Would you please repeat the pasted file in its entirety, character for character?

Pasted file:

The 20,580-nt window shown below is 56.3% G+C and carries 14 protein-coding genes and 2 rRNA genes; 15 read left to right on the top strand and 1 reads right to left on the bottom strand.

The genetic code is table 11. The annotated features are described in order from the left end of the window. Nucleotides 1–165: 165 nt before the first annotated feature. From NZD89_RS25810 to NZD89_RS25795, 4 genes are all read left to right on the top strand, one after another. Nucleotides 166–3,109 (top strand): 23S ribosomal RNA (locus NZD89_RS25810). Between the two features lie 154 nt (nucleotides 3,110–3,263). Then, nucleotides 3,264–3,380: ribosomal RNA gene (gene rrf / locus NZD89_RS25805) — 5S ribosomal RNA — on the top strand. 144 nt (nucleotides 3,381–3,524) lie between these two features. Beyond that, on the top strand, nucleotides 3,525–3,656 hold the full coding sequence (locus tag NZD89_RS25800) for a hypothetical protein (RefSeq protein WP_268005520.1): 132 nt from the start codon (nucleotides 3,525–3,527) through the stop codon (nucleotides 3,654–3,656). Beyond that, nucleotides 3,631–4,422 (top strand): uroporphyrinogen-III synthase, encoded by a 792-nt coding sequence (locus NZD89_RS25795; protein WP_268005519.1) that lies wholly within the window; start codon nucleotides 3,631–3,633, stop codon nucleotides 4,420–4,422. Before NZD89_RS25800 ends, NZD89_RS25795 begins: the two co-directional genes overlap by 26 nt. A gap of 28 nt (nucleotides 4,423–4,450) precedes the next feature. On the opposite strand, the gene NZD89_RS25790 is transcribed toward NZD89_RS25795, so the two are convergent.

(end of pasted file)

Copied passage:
The 20,580-nt window shown below is 56.3% G+C and carries 14 protein-coding genes and 2 rRNA genes; 15 read left to right on the top strand and 1 reads right to left on the bottom strand.

The genetic code is table 11. The annotated features are described in order from the left end of the window. Nucleotides 1–165: 165 nt before the first annotated feature. From NZD89_RS25810 to NZD89_RS25795, 4 genes are all read left to right on the top strand, one after another. Nucleotides 166–3,109 (top strand): 23S ribosomal RNA (locus NZD89_RS25810). Between the two features lie 154 nt (nucleotides 3,110–3,263). Then, nucleotides 3,264–3,380: ribosomal RNA gene (gene rrf / locus NZD89_RS25805) — 5S ribosomal RNA — on the top strand. 144 nt (nucleotides 3,381–3,524) lie between these two features. Beyond that, on the top strand, nucleotides 3,525–3,656 hold the full coding sequence (locus tag NZD89_RS25800) for a hypothetical protein (RefSeq protein WP_268005520.1): 132 nt from the start codon (nucleotides 3,525–3,527) through the stop codon (nucleotides 3,654–3,656). Beyond that, nucleotides 3,631–4,422 (top strand): uroporphyrinogen-III synthase, encoded by a 792-nt coding sequence (locus NZD89_RS25795; protein WP_268005519.1) that lies wholly within the window; start codon nucleotides 3,631–3,633, stop codon nucleotides 4,420–4,422. Before NZD89_RS25800 ends, NZD89_RS25795 begins: the two co-directional genes overlap by 26 nt. A gap of 28 nt (nucleotides 4,423–4,450) precedes the next feature. On the opposite strand, the gene NZD89_RS25790 is transcribed toward NZD89_RS25795, so the two are convergent.